Take for example Bailiffs, or Certificated Enforcement Officers as they are now known. Just recently (6th April 2014) the Bailiff industry underwent a reform, many legislations and regulations governing the Bailiff industry changed overnight, needless to say there was years of preparation and warning regarding the reform. The BBC reported on the 4th April 2014 that it was a crackdown to prevent aggressive tactics

it is with any industry, builders, plumbers, mechanics, politicians! That we will encounter the odd few rogues. It's unfortunate though, that bad news travels faster than good news and has a more prolonged effect than good news.

Unfortunately the Bailiff industry has been subject to ongoing debate, criticism and backlash for many years, since it will be one of the oldest professions of our time and while I agree there will always be the odd one or two that ruin it for others I believe the industry will continue for many years to come.

Some Bailiffs, Enforcement Officers, are “old school” stuck in their ways through no fault of their own but simply because the Bailiff and debt collecting industry has been unchanged for so long. So what do you do and how do you cope with what some describe as a negative impact on their industry. Some, have almost given up and thrown in the towel, when on the other hand they should be restructating and adapt a new methodological approach to the legislation and reform.

It's never going to be easy, as some may consider it to be comparable to starting up in business all over again, an element of trepidation sets in and then so the vicious circle begins. Many of us may see this process as “industry cleansing”, to get rid of the old or unwilling and replace with the new. Others may suggest it's simply the authorities bullied into reacting to the plea of ​​the public. Whatever the reasons, we need to change, adapt and take on a new approach, soon it will become habitual and you'll be able to go about your business as you did before with what will become an ever increasing distant memory of how it all used to be like.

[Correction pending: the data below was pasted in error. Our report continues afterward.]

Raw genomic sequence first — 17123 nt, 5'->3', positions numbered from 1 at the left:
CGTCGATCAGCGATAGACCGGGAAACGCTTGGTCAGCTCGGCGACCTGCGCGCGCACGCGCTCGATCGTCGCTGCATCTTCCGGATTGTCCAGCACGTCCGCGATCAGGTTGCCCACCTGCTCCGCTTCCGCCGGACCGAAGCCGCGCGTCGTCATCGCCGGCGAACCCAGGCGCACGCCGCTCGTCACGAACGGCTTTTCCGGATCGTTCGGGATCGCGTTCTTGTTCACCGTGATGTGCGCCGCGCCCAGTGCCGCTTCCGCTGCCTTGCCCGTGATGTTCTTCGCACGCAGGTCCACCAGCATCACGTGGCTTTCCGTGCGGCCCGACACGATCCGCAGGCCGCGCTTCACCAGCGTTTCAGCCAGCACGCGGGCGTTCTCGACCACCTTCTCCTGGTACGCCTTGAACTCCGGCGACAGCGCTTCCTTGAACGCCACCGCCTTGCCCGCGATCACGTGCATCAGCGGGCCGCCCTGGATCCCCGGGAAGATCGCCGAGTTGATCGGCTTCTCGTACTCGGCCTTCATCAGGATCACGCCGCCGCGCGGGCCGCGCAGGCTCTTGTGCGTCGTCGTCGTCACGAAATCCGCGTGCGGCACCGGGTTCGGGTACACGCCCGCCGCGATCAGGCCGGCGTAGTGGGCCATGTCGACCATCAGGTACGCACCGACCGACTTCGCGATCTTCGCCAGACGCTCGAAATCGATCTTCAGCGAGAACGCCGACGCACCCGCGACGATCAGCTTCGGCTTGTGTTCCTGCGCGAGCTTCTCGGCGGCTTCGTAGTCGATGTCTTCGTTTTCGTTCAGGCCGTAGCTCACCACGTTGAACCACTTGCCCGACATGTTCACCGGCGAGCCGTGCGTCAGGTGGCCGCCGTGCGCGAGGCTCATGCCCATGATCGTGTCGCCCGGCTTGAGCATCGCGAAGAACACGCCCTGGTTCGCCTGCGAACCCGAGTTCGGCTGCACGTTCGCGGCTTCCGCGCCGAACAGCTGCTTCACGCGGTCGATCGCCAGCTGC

Making changes

I, like many, do not adapt terribly well to change, none of us particularly like it for the simple reason we are often being forced to do something against our will so speak.

The major spend years refining and perfecting their businesses and reach a plateau where they are comfortable with their achievements.

Then, usually unexpectedly, someone comes crashing into your world and messes things up. You may feel insecure, panic may set in, anxiety develops and trepidation kicks in over the prospects of losing turnover, not be able to meet the demands of the new legislation, having to make too much change that will prevent you from enjoying your work.

The first thing you need to do is sit down with a pen and paper or laptop and write what changes effect you.

Something like this:

Q. How will the new changes effect your income.

Income is of course the most substantial change that can be experienced within a business. It is one of the most fundamental changes a business can experience when large losses, or gains, are experienced. Less income causes more stress and trepidation than any other factor in business.

Once you have established what factors any new reform or legislation your business is governed by, you can then begin to establish what areas you need to focus on and concentrate your attention towards in order to maintain profitability.

In respect of the Bailiff industry, new legislation dictates a fixed set of fees across the industry in order to create consistency and uniformity, whereas before there was no such regulation in place and fees could be exuberant and astronomical, which, in many cases, where considered inappropriate and unethical.

Many of us will unduly have to get off our backsides and work a little harder. Experience dictates that when government reform is implemented into an industry it is the business owners who are the ones that suffer more so than anyone else. It's a vicious circle but I will not go into that now or I'll wear out my soap box.